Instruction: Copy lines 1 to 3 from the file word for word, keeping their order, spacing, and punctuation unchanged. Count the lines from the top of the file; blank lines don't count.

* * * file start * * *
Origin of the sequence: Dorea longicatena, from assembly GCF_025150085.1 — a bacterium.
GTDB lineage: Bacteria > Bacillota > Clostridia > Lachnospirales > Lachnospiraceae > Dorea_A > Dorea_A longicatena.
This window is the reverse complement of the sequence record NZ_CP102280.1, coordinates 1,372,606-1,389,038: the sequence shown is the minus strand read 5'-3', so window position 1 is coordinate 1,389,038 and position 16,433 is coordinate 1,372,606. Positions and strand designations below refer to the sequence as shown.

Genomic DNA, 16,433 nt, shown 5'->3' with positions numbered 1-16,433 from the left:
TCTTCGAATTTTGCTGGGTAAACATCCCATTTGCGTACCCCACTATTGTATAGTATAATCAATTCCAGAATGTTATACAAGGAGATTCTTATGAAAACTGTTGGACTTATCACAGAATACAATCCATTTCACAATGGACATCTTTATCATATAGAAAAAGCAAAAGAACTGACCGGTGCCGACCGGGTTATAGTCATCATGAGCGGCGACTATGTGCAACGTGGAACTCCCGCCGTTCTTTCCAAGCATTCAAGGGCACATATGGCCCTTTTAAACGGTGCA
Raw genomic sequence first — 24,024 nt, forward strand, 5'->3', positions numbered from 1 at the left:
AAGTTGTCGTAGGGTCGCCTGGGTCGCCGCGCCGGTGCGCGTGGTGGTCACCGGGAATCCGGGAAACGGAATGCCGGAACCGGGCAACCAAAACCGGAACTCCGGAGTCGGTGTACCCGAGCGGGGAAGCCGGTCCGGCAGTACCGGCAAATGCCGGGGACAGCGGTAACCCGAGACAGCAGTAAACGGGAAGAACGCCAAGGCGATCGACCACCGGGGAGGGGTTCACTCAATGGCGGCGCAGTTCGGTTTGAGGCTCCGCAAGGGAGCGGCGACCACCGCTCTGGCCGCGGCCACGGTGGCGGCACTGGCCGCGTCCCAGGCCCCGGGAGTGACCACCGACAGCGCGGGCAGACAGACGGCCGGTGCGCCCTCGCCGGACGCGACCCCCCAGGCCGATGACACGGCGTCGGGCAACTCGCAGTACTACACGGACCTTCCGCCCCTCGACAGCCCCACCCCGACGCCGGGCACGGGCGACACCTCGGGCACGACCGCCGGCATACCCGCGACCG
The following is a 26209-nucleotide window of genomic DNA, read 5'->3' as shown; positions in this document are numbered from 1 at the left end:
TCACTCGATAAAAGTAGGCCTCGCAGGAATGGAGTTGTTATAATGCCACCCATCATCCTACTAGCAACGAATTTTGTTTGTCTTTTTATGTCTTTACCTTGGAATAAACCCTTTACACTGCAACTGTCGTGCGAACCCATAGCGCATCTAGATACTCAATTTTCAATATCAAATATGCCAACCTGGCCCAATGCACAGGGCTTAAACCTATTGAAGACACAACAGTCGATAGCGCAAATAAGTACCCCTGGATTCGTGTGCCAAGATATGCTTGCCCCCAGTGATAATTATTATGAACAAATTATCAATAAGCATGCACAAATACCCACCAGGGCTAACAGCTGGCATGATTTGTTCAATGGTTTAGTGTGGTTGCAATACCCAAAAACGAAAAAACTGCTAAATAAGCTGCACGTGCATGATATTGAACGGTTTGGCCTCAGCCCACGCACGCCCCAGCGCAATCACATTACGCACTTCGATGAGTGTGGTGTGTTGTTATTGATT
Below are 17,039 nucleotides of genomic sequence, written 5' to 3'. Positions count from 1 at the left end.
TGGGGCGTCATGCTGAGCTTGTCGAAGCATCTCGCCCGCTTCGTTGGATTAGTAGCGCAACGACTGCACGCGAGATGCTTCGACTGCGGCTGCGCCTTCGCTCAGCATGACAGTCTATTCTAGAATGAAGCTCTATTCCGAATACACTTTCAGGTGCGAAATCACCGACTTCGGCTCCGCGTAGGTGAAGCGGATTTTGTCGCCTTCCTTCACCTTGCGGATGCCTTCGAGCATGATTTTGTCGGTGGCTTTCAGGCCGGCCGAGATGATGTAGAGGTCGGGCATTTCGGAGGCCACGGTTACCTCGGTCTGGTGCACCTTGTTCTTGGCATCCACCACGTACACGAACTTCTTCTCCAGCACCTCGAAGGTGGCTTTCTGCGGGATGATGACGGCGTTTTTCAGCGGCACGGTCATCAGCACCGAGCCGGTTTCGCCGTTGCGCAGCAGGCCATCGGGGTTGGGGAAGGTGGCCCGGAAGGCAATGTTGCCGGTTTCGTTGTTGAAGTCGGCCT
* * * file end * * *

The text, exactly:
Origin of the sequence: Dorea longicatena, from assembly GCF_025150085.1 — a bacterium.
GTDB lineage: Bacteria > Bacillota > Clostridia > Lachnospirales > Lachnospiraceae > Dorea_A > Dorea_A longicatena.
This window is the reverse complement of the sequence record NZ_CP102280.1, coordinates 1,372,606-1,389,038: the sequence shown is the minus strand read 5'-3', so window position 1 is coordinate 1,389,038 and position 16,433 is coordinate 1,372,606. Positions and strand designations below refer to the sequence as shown.